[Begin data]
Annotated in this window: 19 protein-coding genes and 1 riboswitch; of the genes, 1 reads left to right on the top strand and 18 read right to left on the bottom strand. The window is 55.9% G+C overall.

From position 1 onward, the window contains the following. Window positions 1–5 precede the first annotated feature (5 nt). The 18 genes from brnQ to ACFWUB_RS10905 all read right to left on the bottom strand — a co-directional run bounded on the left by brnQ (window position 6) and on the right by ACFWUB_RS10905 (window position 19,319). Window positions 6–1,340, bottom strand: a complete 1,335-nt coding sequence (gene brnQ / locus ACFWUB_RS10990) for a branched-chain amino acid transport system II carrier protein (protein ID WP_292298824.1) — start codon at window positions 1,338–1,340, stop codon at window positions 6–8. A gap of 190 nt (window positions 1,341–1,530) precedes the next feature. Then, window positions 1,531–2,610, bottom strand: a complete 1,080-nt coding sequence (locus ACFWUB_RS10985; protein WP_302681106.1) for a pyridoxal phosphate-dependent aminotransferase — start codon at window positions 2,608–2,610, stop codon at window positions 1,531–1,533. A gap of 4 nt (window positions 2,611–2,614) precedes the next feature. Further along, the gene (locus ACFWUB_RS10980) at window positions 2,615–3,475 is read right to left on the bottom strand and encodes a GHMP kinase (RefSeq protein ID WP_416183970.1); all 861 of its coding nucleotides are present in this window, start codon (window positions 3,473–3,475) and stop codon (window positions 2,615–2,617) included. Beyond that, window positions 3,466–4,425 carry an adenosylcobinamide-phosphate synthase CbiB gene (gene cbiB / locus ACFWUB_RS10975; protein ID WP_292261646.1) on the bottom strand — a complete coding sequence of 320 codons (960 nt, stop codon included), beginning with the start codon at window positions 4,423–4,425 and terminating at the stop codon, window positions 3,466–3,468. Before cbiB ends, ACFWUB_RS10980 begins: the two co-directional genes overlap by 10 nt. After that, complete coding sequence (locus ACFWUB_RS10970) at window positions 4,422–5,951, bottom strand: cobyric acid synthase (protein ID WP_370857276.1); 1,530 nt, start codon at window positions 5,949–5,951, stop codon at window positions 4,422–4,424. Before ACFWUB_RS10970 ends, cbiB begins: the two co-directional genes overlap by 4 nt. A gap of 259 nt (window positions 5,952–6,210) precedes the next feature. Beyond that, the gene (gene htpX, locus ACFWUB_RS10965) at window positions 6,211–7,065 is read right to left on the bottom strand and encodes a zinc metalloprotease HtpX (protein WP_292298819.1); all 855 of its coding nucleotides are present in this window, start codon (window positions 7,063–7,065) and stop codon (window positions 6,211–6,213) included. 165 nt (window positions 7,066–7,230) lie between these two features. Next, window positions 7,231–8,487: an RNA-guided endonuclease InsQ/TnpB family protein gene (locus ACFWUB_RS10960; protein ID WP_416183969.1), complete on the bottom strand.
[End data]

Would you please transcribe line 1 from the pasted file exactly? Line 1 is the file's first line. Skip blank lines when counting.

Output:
Annotated in this window: 19 protein-coding genes and 1 riboswitch; of the genes, 1 reads left to right on the top strand and 18 read right to left on the bottom strand. The window is 55.9% G+C overall.